There are things we can do together that would advance the security of our people, the Russian people, Strategic stability, arms control.
So we're going to explore that.
We have to test the proposition.
The best way to do that is for the two presidents to meet face to face.
Are you optimistic that after that summit that there will be a, as you put it, more stable relationship? This is going to be a tes of that proposition.
I can't tell you whether I'm optimistic or not about the results of that test, but it's important to do that.
And also, I don't think we're going to know after one meeting, but we'll have some indications and we'll see.
We're prepared either way.
- What do you mean by "prepared"? - Well, as I said, we're prepared If Russia chooses to continue reckless and aggressive actions, we're prepared to deal with that, as we have.
On the other hand, if it chooses a different course, we're prepared to engage.
2.
Dr.
Ngozi Okonjo-Iweala / Director- General, World Trade Organization UNITED NATIONS WORLD HEALTH ORGANIZATION WTO Geneva, Switzerland - Greetings.
How's Geneva? - It's beautiful.
We're on the lake.
So it's interesting that at the very time that everybody, seems in both parties, is looking inward, like putting America first, most of the big things that we're gonna have to tackle actually require international cooperation.
That's really the premise of why we came here.
To the extent that there is a city in the world where countries come together to solve the biggest problems, it's Geneva.
It's the home of all of these global multilateral institutions.
The World Health Organization, the World Trade Organization, COVAX, which is the global vaccine effort.
And we're here because we're at a moment in time when we have these intense global problems - COVID-19, climate change, trade - and we really need these institutions to work.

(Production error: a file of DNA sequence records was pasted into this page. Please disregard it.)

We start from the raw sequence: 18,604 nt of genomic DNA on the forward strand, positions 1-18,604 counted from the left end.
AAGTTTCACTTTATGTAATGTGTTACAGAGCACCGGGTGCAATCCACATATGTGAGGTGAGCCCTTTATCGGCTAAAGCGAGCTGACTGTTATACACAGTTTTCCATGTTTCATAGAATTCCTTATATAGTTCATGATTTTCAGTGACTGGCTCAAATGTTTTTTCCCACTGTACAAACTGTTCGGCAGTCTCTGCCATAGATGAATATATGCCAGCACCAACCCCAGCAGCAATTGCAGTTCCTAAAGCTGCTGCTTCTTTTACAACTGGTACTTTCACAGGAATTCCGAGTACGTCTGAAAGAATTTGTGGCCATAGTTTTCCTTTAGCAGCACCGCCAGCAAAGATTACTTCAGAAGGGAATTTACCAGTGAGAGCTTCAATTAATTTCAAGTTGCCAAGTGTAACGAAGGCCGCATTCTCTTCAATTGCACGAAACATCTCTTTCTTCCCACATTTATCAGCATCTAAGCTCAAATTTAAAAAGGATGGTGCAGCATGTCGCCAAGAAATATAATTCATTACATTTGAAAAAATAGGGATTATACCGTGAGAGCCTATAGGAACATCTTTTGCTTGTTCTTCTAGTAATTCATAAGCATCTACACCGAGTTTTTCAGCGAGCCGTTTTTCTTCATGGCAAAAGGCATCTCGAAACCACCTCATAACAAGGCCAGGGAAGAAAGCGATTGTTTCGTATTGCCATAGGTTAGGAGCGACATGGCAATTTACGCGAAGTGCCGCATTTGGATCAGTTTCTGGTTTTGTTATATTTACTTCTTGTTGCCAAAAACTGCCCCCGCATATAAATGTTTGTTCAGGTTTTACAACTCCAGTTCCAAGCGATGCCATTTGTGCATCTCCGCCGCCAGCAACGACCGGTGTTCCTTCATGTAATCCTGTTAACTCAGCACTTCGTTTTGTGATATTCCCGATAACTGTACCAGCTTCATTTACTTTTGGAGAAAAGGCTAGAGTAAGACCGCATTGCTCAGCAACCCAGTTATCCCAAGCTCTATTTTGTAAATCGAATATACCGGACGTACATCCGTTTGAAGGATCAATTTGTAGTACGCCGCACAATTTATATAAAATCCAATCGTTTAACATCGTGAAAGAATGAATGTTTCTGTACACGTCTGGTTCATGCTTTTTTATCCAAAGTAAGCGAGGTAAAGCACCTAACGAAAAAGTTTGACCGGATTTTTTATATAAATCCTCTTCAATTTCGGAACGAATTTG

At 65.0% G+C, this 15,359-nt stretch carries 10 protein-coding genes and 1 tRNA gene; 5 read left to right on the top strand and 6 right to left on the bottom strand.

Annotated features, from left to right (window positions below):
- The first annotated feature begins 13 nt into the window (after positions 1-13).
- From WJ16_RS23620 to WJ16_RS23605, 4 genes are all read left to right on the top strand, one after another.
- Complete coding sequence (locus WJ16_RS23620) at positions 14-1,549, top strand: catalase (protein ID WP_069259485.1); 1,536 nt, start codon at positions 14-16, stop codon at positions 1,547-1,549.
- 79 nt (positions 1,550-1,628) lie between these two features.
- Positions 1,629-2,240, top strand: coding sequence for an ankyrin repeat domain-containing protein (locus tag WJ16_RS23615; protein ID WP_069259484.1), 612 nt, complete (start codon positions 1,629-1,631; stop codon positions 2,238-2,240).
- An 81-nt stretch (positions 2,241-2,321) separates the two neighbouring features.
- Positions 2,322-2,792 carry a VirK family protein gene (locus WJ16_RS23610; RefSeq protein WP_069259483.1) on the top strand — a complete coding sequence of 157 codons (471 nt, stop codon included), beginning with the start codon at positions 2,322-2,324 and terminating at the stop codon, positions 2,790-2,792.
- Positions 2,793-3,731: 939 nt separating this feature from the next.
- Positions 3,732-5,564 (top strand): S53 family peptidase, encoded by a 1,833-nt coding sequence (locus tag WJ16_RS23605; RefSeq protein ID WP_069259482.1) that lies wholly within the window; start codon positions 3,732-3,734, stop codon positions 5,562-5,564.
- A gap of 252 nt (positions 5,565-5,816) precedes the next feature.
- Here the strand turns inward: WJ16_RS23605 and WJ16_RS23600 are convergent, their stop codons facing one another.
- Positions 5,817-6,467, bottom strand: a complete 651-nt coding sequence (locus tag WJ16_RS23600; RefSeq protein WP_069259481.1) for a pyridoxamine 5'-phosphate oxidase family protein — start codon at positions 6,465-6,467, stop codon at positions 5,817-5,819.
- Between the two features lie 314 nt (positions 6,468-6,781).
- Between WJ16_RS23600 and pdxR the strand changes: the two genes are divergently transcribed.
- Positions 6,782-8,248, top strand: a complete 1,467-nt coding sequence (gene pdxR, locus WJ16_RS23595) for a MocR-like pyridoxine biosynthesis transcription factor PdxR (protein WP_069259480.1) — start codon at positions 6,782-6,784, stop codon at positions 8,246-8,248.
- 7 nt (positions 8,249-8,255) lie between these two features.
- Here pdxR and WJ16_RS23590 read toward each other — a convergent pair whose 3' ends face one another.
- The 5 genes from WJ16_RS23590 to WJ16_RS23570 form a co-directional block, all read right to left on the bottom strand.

Jonathan, why does the World Trade Organization matter? It sets the rules of international trade.
If you don't have the WTO, it's just it's the Wild West.
- Hi.
- Nice to meet you, Dr.
Ngozi.
- Good to meet you.
- Great to meet you.
Dr.
Ngozi Okonjo-Iweala is the newly appointed director-general of the WTO, the first woman and first African to hold the position.
The WTO is an intergovernmental organization that regulates trade.
People say you have an impossible job.
You're taking over an organization that really hasn't passed any major trade negotiations for more than 20 years.
People call it a moribund organization, a dying organization.
- How's the job? - It's tough.
Yes, it could be termed an impossible job.
But I see the possibility to turn around an organization that can really do good for people, that can live up to its purpose.
So maybe I'm a masochist, you know, and I like challenges.
The WTO's purpose is to enhance living standards, help create employment, and to support sustainable development.
I think the organization has moved away from its purpose and we need to walk it back to the purpose, which is being for people.
Why does it matter that it work? It matters because √Ętrade is what we are all engaged in, even at the lowest level.
The multilateral trading system is the wheel that makes the world turn round.
Even in my village, you can go there and see things made in China.
The problem is that they've never really heard of the WTO and what it does.
And of what they've heard, it's not always flattering.
But trade has helped lift hundreds of millions, even a billion, out of poverty.
And it can still do so if we reorient the direction.
The reason people say that you have an impossible job is because the World Trade Organization operates on consensus.
You need to get 164 countries to agree to major reforms.
I can't get my wife to agree to things.
You got China.
You've got the United States.
I mean, how do you do that? Yeah, it's almost an impossible job.
They could not agree initially on even appointing me as director-general when I came top of the competition.
One issue that's really difficult from the United States' perspective is China self-defines as a developing country.
And as a result of that, they seek preferential treatment.
Do you think it's appropriate they're describing themselves as developing? When the organization was designed, I think there were some serious design faults.